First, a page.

Nobody Cares About a Few Million Nanoseconds

A Clever Programming Trick…

If you need to swap the values of two variables, this usually requires a third temporary variable (that is, if you’re not using a language like Python that supports the a, b = b, a syntax.) It looks something like this:

temp = a; a = b; b = temp;

But if these are integer variables, there’s a nifty trick to save yourself a little bit of memory. You can use arithmetic instead of a temporary variable:

a = a + b; b = a - b; a = a - b;

If the integers on your platform are 32-bits, your new swap will save four bytes of memory.

NOBODY CARES ABOUT FOUR BYTES OF MEMORY.

This is a mistake a lot of new programmers make. The coder comes up with some clever trick or that can save a few bytes of memory or shave a few nanoseconds off of a function. You must learn that these “clever tricks” aren’t really worth it. These clever tricks are called “micro-optimizations”, and back when computers only had 64KB of memory, they made sense. More often than not these days they just make the code less readable and harder to debug. Memory is cheap, and humans won’t notice a few more milliseconds of waiting time (unless the delay is for a frequent and visible event.)

Think about it. In the time that it takes for you to read this sentence, several billion nanoseconds have already passed. Billions. A clever trick that saves a few nanoseconds at the expense of code readability is not going to be noticed. NOBODY CARES ABOUT A FEW MILLION NANOSECONDS.

“Premature optimization is the root of all evil.”

This notion is encapsulated in Don Knuth’s venerated saying, “Premature optimization is the root of all evil.” In other words, you should concentrate on making your software, then concentrate on making it work correctly, and then later (if you have to) concentrate on making it fast. Trying to optimize the code before then is a fool’s errand. Most likely, the software you write today will have been replaced or tossed out or forgotten three years from now. (Unless you are writing Oregon Trail, in which case old people will keep writing emulators to play it out of some silly sense of nostalgia.)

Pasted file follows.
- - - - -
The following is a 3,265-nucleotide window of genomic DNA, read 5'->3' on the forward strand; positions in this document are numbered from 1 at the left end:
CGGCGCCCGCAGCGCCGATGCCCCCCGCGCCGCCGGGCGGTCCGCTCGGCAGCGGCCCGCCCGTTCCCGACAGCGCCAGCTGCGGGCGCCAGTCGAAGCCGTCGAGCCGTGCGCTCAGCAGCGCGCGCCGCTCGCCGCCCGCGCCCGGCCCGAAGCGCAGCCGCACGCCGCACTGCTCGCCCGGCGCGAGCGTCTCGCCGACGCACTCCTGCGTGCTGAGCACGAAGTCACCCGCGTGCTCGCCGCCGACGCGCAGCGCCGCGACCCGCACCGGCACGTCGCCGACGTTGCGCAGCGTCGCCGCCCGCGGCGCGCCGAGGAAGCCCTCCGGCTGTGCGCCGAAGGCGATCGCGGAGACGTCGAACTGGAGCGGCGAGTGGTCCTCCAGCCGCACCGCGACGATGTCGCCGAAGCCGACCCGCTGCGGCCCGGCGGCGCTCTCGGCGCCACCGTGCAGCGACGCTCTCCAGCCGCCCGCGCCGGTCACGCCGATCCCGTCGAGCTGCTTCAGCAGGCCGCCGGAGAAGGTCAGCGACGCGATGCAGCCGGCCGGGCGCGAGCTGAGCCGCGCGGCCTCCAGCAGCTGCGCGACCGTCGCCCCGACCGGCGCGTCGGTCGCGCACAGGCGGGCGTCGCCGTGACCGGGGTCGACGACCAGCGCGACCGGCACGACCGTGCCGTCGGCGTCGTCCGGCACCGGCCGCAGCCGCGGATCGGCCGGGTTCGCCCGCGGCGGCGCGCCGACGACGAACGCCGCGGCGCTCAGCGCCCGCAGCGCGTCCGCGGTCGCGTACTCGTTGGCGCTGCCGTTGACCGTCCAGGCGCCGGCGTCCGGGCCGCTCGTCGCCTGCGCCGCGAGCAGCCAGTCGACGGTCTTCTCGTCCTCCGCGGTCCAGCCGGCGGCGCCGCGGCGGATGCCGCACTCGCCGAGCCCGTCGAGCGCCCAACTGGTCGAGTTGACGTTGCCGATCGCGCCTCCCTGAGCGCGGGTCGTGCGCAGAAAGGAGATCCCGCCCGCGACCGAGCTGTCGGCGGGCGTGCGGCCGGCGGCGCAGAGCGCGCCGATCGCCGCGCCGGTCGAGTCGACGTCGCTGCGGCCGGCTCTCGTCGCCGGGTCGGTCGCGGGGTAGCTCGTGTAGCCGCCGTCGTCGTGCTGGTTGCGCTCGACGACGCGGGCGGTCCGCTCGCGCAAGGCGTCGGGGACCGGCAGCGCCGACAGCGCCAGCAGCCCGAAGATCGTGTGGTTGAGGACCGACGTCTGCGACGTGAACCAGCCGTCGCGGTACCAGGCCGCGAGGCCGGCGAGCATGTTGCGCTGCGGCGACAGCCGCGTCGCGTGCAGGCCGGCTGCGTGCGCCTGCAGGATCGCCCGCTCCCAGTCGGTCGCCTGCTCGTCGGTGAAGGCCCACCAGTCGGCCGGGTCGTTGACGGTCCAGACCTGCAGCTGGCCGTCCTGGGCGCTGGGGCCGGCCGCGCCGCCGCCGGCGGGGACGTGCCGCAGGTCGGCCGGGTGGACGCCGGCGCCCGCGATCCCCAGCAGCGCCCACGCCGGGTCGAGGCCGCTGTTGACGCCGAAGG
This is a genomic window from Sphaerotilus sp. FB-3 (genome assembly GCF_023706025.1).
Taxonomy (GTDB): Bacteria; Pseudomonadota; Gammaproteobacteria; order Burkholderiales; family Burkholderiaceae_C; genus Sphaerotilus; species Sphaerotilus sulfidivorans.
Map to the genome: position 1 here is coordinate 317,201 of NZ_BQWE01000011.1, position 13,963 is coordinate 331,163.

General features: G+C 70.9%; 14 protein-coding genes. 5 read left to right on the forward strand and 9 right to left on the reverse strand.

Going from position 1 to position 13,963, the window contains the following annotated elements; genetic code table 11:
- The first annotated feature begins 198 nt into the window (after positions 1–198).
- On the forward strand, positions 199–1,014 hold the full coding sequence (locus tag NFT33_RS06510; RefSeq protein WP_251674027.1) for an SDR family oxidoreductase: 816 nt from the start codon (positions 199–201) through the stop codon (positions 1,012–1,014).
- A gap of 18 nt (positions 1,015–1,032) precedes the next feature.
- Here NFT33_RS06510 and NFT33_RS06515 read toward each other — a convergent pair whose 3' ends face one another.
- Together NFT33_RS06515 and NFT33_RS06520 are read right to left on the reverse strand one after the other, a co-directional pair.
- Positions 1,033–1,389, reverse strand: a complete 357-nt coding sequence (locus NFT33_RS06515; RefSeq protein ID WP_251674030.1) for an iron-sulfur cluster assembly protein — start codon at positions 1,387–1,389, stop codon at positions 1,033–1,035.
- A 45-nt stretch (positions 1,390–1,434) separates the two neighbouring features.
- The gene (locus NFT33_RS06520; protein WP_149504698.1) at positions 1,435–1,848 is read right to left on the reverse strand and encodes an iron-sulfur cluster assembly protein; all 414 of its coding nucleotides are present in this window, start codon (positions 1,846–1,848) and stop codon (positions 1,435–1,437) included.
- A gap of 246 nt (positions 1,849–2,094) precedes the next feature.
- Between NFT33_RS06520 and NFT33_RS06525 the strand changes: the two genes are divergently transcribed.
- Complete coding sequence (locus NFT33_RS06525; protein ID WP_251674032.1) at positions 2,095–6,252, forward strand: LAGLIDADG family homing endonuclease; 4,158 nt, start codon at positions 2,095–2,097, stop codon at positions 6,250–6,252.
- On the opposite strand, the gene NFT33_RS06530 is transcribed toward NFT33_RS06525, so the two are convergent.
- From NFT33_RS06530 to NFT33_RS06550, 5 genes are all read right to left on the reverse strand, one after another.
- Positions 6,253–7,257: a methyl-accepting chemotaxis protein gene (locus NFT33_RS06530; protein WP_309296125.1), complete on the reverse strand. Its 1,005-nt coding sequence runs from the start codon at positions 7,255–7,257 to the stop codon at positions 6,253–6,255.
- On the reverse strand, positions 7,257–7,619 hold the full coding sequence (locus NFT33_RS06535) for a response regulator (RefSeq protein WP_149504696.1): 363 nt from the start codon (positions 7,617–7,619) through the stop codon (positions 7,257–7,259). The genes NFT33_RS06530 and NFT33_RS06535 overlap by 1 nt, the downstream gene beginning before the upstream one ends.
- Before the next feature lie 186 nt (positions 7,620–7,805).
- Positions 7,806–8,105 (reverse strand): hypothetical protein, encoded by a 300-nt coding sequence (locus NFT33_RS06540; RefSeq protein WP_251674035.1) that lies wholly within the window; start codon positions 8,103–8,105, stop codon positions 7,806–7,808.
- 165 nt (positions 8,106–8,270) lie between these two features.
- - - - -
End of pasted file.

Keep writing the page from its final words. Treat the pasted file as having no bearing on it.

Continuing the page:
Some examples of clever tricks you should never do:

  • The integer variable swap trick shown above.
  • Reusing variables for different purposes. Separate variable names for separate values makes debugging easier.
  • Using a float instead of a double. (You save a little memory but the smaller precision can result in notoriously tricky rounding errors.)
  • Doing math in the code for the computer, such as multiplying a value by 525600 (the number of minutes in a year) instead of multiplying a value by 60 * 24 * 365 (which is more obvious). The compiler/interpreter will most likely optimize these automatically anyway.
  • Combining functions together into fewer functions to reduce the overhead of function calls.
  • “Loop unrolling/unwinding”, that is, copying/pasting code that would normally be in a loop so that you do not have the overhead of looping for each iteration. (Don’t even think about using Duff’s device.)
  • Short variable and function names. This doesn’t even make the compiled program run better, it just makes the source code slightly smaller. That the variable “mttl” means “monthly total” will be completely impossible to know, even for the programmer who wrote it, once a few weeks have elapsed. Single-letter variable names, unless it’s something like x and y for coordinates or i and j for a loop’s variable, should never be used. Don’t use the variable name “n” to store a number: have the variable name describe what the number is used for.

Don’t Guess, Use a Profiler

When you do begin the process of optimizing your program, don’t just look through your code and guess where the slow and bloated parts are. Run your code under a profiler, which will scientifically tell you how much memory and how long is spent executing each function in your program. (For Python, the cProfile module does a good job. See the Instant User’s Manual to learn how to profile your Python code.)

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